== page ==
Various Claimants v WM Morrisons Supermarket Plc (Rev 1)  EWHC 3113 (QB)
Secondary vicarious liability established after a data breach by an employee. Leave to appeal was granted.
A senior employee of Morrisons, who had held a grudge against them after previous disciplinary proceedings, published the payroll details of nearly 10,000 employees on the internet. More than 5,000 of these employees (the Claimants) were seeking to hold that Morrisons were liable for the data breach under the Data Protection Act and that they were vicariously liable for the actions of the employee.
The court held that Morrisons were not liable under the Data Protection Act for having broken the data protection principles because they did not, as data controller, themselves offend against those principles. The acts said to break those principles were those of a third party, and not their own. Similarly, the assertion that there was direct liability in respect of breach of confidence or misuse of private information also failed: it was not Morrisons that disclosed the information or misused it: it was a third party, acting without authority and criminally. However, the court came to the conclusion that there was a sufficient connection between the position in which the employee was employed and his wrongful conduct, put into the position of handling and disclosing the data as he was by Morrisons and so secondary vicarious liability was established. Crucially, the point which most troubled the court in reaching these conclusions was the submission that the wrongful acts of the employee were deliberately aimed at the party whom the Claimants were seeking to hold responsible, such that to reach the conclusion they had may seem to render the court an accessory in furthering his criminal aims. Leave was granted to Morrisons to appeal the conclusion as to vicarious liability. [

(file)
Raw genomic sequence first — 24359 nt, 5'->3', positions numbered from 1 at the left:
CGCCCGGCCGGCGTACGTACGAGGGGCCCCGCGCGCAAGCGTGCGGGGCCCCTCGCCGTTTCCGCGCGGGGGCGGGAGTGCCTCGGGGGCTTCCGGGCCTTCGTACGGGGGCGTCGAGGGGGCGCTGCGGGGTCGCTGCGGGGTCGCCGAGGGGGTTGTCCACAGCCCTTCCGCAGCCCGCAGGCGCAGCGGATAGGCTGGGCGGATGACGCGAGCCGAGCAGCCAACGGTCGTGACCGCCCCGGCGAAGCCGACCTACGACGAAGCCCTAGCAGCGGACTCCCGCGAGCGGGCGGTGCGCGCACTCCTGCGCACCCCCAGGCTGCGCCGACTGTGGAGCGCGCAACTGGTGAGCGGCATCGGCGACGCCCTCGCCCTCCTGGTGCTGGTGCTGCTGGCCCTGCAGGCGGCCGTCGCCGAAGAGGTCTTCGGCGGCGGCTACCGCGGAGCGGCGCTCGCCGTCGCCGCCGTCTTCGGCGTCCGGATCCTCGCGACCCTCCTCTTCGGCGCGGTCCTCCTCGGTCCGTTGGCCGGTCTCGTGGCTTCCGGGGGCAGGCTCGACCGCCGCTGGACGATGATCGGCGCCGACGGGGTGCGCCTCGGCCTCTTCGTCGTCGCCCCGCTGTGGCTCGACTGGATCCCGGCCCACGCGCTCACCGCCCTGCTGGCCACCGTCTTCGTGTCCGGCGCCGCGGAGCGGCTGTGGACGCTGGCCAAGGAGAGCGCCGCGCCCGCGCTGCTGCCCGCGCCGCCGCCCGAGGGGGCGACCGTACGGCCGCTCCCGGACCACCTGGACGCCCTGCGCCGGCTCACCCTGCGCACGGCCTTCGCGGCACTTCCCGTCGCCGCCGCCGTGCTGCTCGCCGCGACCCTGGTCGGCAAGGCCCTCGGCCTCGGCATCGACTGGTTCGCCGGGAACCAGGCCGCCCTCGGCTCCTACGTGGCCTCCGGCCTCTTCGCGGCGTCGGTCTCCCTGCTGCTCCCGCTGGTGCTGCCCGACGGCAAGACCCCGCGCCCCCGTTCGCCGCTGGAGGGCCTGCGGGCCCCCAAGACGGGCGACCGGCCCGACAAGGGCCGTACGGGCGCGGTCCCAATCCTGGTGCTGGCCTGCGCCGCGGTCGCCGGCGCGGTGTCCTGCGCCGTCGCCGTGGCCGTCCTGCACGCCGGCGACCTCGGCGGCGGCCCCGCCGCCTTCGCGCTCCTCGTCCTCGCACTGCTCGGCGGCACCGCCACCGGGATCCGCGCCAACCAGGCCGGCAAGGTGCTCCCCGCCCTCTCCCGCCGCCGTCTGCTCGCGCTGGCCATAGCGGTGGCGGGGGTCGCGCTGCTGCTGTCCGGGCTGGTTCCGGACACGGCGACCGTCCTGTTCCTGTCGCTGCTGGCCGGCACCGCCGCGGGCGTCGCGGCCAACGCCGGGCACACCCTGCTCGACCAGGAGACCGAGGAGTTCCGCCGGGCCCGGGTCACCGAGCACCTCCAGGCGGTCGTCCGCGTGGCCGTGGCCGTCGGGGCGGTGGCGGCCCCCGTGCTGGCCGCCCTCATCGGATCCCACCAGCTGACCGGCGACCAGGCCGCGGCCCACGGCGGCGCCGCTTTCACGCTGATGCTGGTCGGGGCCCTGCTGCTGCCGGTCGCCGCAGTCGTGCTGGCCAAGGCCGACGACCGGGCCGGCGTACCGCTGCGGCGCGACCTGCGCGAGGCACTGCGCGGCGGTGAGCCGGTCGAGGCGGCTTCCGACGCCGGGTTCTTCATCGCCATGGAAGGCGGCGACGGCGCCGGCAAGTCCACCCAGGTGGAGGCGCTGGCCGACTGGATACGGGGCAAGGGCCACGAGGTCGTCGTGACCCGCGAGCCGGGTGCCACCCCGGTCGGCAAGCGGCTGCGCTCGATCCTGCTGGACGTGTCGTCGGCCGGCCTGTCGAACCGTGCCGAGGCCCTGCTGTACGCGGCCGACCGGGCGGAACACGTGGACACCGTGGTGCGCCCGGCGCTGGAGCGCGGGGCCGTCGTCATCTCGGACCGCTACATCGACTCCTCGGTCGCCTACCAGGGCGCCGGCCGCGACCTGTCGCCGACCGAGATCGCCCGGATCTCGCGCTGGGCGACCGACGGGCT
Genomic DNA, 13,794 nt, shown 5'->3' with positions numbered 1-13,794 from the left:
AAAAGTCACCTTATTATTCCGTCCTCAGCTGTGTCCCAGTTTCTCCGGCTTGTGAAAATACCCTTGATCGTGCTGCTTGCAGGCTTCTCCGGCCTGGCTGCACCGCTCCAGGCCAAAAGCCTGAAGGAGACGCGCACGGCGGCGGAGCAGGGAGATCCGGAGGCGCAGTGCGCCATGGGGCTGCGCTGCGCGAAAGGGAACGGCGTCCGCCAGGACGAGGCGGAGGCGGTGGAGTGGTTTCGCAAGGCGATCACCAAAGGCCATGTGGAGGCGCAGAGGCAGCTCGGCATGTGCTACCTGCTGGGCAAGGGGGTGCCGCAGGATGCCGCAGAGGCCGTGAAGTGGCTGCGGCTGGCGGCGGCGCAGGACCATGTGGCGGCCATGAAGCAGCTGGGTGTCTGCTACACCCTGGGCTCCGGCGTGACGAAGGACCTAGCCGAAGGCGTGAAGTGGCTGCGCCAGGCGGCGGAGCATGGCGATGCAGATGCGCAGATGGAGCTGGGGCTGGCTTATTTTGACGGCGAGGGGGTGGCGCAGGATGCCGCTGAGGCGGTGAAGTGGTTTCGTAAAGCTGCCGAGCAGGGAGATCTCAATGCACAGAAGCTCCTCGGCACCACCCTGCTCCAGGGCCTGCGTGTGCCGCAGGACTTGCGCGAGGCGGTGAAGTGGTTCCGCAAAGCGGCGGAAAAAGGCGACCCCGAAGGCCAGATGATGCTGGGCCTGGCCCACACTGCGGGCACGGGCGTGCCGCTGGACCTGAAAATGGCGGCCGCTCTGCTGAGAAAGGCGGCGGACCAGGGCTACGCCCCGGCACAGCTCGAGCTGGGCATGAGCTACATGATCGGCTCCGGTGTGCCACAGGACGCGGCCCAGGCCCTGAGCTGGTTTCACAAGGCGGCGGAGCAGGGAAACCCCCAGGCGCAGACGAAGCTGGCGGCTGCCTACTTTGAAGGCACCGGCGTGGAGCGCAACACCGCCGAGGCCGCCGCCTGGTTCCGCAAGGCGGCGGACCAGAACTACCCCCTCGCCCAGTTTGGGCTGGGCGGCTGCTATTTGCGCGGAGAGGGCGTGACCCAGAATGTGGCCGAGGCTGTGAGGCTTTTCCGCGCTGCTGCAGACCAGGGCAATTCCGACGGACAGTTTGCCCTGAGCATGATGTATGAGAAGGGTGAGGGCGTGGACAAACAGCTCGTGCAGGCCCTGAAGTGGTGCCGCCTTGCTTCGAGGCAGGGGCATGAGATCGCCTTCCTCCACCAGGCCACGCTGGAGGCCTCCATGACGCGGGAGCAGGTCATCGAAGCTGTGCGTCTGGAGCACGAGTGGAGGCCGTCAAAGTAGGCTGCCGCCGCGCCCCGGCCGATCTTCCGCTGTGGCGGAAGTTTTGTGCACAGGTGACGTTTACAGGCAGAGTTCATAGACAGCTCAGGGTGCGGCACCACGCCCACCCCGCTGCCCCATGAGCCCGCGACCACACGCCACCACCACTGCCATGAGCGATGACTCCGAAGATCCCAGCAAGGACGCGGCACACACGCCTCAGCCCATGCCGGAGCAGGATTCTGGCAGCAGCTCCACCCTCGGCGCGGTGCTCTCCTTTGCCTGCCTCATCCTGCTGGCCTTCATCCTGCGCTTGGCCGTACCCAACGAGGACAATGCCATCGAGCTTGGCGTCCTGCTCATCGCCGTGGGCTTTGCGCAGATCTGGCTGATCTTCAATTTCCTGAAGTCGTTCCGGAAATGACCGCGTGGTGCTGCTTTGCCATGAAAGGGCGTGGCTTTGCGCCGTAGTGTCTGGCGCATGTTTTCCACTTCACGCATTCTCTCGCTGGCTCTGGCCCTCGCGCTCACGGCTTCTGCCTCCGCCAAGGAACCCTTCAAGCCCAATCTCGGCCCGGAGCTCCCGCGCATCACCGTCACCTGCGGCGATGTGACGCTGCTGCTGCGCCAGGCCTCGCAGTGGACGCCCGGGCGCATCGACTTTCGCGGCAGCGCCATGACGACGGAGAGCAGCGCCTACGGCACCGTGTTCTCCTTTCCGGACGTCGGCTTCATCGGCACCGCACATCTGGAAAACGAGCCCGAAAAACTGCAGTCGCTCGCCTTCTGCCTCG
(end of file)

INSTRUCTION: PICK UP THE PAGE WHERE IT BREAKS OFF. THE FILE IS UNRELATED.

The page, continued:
Read the full text of the judgment on Bailii
Published: 24/10/2018 10:36